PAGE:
• Oosterwijk, S., Mackey, S., Wilson-Mendenhall, C., Winkielman, P., & Paulus, M.P. (2015). Concepts in context: Processing mental state concepts with internal or external focus involves different neural systems.  Social Neuroscience, 10, 294-307 Link, PDF
    • Schooler, J. W., Mrazek, M. D., Baird, B., & Winkielman, P. (2015). Minding the mind: The value of distinguishing among unconscious, conscious, and metaconscious processes. In M. Mikulincer, P. R. Shaver, E. Borgida, & J. A. Bargh (Eds.), APA handbook of personality and social psychology, Vol. 1. Attitudes and social cognition (pp. 179-202). Washington, DC: American Psychological Association. Link, PDF.
    • Winkielman, P., Niedenthal, P., Wielgosz, J., Eelen, J., & Kavanagh, L. C. (2015). Embodiment of cognition and emotion. In M. Mikulincer, P. R. Shaver, E. Borgida, & J. A. Bargh (Eds.), APA handbook of personality and social psychology, Vol. 1. Attitudes and social cognition (pp. 151-175). Washington, DC: American Psychological Association.  LinkPDF
    • Winkielman, P., Inzlicht, M., & Harmon-Jones, E. (2015). Preferences and motivations with and without inferences. Behavioral and Brain Sciences, 38, 45-47. PDF
    • Winkielman, P., Olszanowski, M., & Gola. M. (2015). Faces in between:  Evaluative responses to faces reflect the interplay of features and task-dependent fluency.  Emotion, 15, 232-242. PDF
    • Winkielman, P., Ziembowicz, M. & Nowak, A. (2015). The coherent and fluent mind: How unified consciousness is constructed from cross-modal inputs via integrated processing experiences. Frontiers in Psychology. 6:83Link, PDF


    • Carr, E. W., Korb, S., Niedenthal, P. & Winkielman, P. (2014).  The two sides of spontaneity: Movement onset asymmetries in facial expressions influence social judgments.  Journal of Experimental Social Psychology, 55, 31–36. PDF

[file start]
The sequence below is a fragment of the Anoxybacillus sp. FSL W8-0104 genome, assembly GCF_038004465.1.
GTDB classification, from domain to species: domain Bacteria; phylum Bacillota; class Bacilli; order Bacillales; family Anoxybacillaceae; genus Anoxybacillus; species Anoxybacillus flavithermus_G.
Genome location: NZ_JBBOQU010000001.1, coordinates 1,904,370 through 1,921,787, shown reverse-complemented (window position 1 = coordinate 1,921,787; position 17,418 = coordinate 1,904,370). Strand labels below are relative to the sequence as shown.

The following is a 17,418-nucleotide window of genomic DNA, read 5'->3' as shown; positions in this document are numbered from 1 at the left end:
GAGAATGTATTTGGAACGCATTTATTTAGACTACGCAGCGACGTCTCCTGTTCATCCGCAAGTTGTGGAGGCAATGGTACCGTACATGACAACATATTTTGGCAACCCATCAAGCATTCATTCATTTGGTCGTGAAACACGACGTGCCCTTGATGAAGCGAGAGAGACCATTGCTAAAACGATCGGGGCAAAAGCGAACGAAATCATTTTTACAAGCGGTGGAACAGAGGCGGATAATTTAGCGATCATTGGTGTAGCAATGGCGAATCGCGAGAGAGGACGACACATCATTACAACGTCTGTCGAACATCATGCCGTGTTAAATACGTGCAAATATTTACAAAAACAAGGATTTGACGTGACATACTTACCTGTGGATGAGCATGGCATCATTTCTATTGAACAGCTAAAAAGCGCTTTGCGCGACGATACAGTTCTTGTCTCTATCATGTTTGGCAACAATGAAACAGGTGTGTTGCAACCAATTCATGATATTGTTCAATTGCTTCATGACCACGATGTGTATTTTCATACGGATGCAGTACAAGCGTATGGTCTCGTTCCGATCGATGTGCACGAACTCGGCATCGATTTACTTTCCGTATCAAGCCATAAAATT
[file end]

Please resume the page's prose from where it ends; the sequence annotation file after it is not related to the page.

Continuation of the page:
• Carr, E. W., Winkielman, P., & Oveis, C. (2014). Transforming the mirror: Power fundamentally changes facial responding to emotional expressions.  Journal of Experimental Psychology: General, 143, 997-1003.  PDF
    • Carr, E. W. & Winkielman, P (2014). When mirroring is both simple and “smart”: how mimicry can be embodied, adaptive, and non-representational. Frontiers in Human Neuroscience, 8:505.  Link,  PDF 
    • Halberstadt, J. & Winkielman, P. (2014). Easy on the eyes, or hard to categorize: Classification difficulty decreases the appeal of facial blends.  Journal of Experimental Social Psychology, 50, 175–183. PDF 
    • Hofree, G., Ruvolo, P., Bartlett, M.S, & Winkielman, P. (2014). Bridging the Mechanical and the Human Mind: Spontaneous Mimicry of a Physically Present Android. PLoS ONE, 9(7): e99934. LinkPDF.
    • Hopper, W.J., Finklea, K.M., Winkielman, P., & Huber, D.E. (2014). Measuring Sexual Dimorphism with a Race-Gender Face Space.  Journal of Experimental Psychology: Human Perception and Performance, 40, 1779-1788PDF
    • Sher, S. & Winkielman, P. (2014). What We (Don’t) Know About What We Know.  Behavioral and Brain Sciences, 37, 38-39. PDF
    • Topolinski, S., Maschmann, I. T., Pecher, D., & Winkielman, P. (2014). Oral approach-avoidance: Affective consequences of muscular articulation dynamics.  Journal of Personality and Social Psychology, 106, 885–896.  PDF


    • Halberstadt, J., Pecher, D., Zeelenberg, R., Wai, L.I., & Winkielman, P. (2013).  Two faces of attractiveness:  Making beauty-in-averageness appear and reverse. Psychological Science, 24, 2343-2346.  PDF
    • Halberstadt, J. & Winkielman, P. (2013).  When good blends go bad: How fluency can explain when we like and dislike ambiguity. In C. Unkelbach & R. Greisfelder. The experience of thinking: How feelings from mental processes influence cognition and behavior (pp. 133 – 151). Psychology Press, NY. PDF
    • Kavanagh, L., Bakhtiari, G., Suhler, C., Churchland, P.S., Holland, R.W. & Winkielman, P. (2013).  Nuanced Social Inferences about Trustworthiness from Observation of Mimicry. In M. Knauff, M. Pauen, N. Sebanz, & I. Wachsmuth (Eds.), Proceedings of the 35th Annual Conference of the Cognitive Science Society. Berlin, Germany: Cognitive Science Society. 734-739. PDF